General Motors  (GM) - Get General Motors Company Report had 7,300 EV sales in the second quarter, according to a July 1 statement. The Detroit automaker's sales included deliveries of the BrightDrop Zevo 600 delivery van, GMC Hummer EV pickup, and the resumption of the Chevrolet Bolt EV and Bolt EUV production.

GM said the Cadillac Lyriq production is accelerating, with initial deliveries in process. Orders for the 2023 model year sold out within hours and preorders for the 2024 model opened on June 22.

The company said it will gradually increase production of the Cadillac Lyriq and GMC Hummer EV Pickup in the second half of 2022. 

Read More

Continue Reading

Spread & Containment

Tesla EV deliveries fall nearly 18% in second quarter following China factory shutdown

Tesla delivered 254,695 electric vehicles globally in the second quarter, a nearly 18% drop from the previous period as supply chain constraints, China’s…

Published

on

Tesla delivered 254,695 electric vehicles globally in the second quarter, a nearly 18% drop from the previous period as supply chain constraints, China’s extended COVID-19 lockdown and challenges around opening factories in Berlin and Austin took their toll on the company.

This is the first time in two years that Tesla deliveries, which were 310,048 in the first period this year, have fallen quarter over quarter. Tesla deliveries were up 26.5% from the second quarter last year.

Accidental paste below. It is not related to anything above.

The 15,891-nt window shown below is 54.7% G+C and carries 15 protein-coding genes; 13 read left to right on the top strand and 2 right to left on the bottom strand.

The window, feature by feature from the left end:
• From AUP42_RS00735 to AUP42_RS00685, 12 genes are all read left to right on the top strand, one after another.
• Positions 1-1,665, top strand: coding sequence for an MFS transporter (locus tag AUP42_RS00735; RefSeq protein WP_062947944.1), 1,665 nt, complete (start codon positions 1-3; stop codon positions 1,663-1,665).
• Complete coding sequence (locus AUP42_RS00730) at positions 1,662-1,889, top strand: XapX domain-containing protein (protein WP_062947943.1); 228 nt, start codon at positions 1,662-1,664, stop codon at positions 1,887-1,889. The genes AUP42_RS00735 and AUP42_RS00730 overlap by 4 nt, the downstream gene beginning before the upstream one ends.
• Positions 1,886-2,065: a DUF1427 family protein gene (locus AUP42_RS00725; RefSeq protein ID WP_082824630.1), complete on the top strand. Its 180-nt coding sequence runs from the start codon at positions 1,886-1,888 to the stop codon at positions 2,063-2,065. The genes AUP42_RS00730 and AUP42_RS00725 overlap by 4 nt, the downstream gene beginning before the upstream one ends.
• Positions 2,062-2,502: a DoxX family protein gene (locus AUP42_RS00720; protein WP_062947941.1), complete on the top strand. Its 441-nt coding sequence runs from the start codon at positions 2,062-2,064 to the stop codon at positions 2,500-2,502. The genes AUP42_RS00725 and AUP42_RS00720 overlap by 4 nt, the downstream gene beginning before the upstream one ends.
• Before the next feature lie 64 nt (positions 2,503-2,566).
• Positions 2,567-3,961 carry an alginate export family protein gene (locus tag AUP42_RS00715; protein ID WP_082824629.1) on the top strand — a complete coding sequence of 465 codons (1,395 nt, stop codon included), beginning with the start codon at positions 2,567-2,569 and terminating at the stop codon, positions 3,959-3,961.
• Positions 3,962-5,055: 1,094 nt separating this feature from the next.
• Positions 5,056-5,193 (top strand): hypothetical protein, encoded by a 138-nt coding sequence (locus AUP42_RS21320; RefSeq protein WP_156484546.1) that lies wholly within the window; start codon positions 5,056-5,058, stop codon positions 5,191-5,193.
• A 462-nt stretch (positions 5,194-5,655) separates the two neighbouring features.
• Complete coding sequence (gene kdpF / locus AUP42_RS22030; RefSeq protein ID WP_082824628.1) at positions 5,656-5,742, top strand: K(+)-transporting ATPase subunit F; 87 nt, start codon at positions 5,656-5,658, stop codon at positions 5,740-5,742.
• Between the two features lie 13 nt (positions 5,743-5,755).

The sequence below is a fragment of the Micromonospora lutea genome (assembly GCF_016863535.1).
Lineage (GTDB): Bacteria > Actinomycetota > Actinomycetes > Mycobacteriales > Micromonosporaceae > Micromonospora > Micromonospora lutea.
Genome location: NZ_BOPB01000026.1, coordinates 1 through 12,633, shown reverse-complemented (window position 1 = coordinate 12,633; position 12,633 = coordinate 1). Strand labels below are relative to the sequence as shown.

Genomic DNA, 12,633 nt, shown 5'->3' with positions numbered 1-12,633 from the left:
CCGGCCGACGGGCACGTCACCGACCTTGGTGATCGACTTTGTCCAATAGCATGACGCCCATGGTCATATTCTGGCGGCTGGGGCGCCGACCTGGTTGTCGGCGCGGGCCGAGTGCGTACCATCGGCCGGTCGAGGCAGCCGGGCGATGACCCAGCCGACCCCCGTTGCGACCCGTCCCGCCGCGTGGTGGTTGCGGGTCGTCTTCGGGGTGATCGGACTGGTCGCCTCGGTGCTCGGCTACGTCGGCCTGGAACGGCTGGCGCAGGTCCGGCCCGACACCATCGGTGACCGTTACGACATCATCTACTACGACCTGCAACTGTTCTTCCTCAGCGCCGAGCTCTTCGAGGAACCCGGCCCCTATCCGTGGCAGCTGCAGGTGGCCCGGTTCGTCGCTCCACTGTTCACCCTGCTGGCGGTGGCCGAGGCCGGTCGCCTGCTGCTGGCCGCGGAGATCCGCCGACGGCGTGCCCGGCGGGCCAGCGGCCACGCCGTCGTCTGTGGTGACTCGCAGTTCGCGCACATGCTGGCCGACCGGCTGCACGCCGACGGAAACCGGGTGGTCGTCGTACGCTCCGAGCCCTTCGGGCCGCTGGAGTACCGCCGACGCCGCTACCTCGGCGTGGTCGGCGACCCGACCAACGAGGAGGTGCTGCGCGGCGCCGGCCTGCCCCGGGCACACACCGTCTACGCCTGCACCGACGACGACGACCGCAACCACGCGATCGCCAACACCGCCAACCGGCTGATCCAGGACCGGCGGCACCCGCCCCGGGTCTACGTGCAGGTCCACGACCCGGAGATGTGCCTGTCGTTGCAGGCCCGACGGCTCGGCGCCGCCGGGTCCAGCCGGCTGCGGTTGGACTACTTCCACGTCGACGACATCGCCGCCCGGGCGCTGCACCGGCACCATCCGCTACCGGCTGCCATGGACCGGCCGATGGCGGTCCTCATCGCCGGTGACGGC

The quarter-over-quarter reduction is in line with a broader supply chain problem in the industry. It also illustrates the importance of Tesla’s Shanghai factory to its business. Tesla shuttered its Shanghai factory multiple times in March due to rising COVID-19 cases that prompted a government shutdown.

Image Credits: Tesla/screenshot

The company said Saturday it produced 258,580 EVs, a 15% reduction from the previous quarter when it made 305,407 vehicles.

Like in other quarters over the past two years, most of the produced and delivered vehicles were Model 3 and Model Ys. Only 16,411 of the produced vehicles were the older Model S and Model X vehicles.

Tesla said in its released that June 2022 was the highest vehicle production month in Tesla’s history. Despite that milestone, the EV maker as well as other companies in the industry, have struggled to keep apace with demand as supply chain problems persist.

Read More

Continue Reading

Trending